Fisher inspired a generation of girls and women to push the limits and explore the unknown.
On Dec. 28, 2016, French astronaut Thomas Pesquet tweeted a tribute to the late Carrie Fisher.
The message, coming just a day after Fisher's death, was simple: "Princesses shouldn't be passive, girls have character & ability to lead. The world needs them to fulfill their potential — thanks, Carrie Fisher."
Princesses shouldn't be passive, girls have character & ability to lead.The world needs them to fulfil their potent… https://t.co/CabiVjAiI7— Thomas Pesquet (@Thomas Pesquet) 1482954864
When "Star Wars: A New Hope" was released in 1977, NASA had already landed men on the moon, but a woman had yet to travel to outer space.
Sally Ride wouldn't make history as the first woman in space until June 1983 (coincidentally, one month after the release of the final installment in the "Star Wars" original trilogy). Princess Leia, while fictional, gave girls everywhere something to aspire to and helped fill the void left behind when "Star Trek" and Nichelle Nichols' iconic portrayal of Lt. Uhura had gone off the air almost a decade earlier.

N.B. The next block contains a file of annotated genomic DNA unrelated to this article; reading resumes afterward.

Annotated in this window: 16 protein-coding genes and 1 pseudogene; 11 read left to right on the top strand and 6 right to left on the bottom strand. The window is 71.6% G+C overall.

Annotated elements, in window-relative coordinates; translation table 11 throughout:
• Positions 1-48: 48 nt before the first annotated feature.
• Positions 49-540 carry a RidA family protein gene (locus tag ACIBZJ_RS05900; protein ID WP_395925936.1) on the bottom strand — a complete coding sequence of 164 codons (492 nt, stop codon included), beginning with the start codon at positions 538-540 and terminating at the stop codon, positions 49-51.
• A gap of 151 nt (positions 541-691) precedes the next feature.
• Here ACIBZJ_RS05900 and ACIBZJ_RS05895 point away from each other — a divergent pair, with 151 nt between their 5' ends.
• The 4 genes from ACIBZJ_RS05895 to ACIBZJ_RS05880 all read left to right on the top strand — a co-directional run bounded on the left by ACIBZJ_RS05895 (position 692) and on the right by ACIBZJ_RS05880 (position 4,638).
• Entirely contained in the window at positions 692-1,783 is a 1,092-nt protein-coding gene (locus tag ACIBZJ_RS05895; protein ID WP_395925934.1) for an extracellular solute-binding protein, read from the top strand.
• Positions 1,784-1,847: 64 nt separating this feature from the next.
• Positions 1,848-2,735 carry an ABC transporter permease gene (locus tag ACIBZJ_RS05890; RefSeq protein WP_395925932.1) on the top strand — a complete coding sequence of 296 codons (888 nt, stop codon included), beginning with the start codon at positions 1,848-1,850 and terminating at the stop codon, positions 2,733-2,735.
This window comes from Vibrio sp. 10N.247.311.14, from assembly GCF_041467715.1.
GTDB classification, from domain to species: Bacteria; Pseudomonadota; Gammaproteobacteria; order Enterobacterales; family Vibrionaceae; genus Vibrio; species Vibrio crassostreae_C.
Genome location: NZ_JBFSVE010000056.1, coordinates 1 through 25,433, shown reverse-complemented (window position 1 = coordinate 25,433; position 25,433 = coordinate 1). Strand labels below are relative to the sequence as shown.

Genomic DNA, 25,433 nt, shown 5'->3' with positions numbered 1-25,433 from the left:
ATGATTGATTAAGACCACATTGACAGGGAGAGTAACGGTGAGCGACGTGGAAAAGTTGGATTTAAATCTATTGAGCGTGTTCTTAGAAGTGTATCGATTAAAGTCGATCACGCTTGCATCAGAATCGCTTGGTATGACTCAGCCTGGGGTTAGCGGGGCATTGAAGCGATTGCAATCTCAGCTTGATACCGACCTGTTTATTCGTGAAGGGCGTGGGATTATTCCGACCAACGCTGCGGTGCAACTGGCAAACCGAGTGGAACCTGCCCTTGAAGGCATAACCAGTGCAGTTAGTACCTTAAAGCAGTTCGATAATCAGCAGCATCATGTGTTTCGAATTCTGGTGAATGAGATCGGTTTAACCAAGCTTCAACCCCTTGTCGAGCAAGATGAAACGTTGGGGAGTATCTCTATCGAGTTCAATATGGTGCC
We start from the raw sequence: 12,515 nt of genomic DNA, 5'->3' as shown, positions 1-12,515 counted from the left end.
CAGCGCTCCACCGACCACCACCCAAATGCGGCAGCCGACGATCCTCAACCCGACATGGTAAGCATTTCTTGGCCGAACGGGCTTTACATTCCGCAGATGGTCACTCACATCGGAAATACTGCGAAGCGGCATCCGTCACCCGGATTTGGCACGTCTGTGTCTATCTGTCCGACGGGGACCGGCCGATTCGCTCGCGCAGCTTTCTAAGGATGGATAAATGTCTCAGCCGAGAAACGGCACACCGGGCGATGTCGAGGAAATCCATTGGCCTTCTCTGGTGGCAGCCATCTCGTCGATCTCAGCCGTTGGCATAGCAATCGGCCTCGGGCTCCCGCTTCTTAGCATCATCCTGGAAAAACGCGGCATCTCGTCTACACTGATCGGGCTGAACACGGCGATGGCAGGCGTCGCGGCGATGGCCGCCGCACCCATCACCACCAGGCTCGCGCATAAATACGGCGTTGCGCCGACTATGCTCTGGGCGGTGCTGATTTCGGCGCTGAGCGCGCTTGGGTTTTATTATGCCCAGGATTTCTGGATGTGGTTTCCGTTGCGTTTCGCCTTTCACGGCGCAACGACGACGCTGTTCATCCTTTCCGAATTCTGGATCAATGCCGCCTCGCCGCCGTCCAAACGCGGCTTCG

Fisher's portrayal of the strong-willed "Star Wars" heroine has inspired women around — and sometimes out of — this world.
Pesquet's tribute to Fisher included a photo of U.S. astronaut Peggy Whitson, one of nearly 60 women to have traveled in space. At 56, Whitson recently made history as the oldest woman in space. On Jan. 5, Whitson, who is on the International Space Station, made her first space walk of 2017, meaning just like Luke and Leia, Whitson is a true "Skywalker."
We’re excited to do our first #spacewalk of 2017! The #NASAvillage prepared us for this moment. Learn more here:… https://t.co/NHj0QKhuQ6— Peggy Whitson (@Peggy Whitson) 1483656672
It's women like Peggy Whitson and Carrie Fisher who help inspire generations of young women to reach for the stars.
Remarking on Fisher's return as Gen. Leia Organa in 2015's "The Force Awakens," writer Anne Theriault explained how even today, 40 years after taking on that iconic role, she inspires us.
"She was given the title of princess because of who her parents were, but she earned the rank of general through hard and often miserable work," wrote Theriault. "We love the mythos that heroes get where they are because they are special or chosen, and the people we hold up as icons reflect that."
By breaking the mold of a damsel in distress, Fisher's Leia Organa came to represent something ambitious and unexpected. Maybe she wasn't "chosen" and maybe she wasn't "special," but through hard work, she achieved her goals.
Wherever we look for our heroes, ranging from fictional characters to real-life astronauts, the world is filled with inspiration all around us.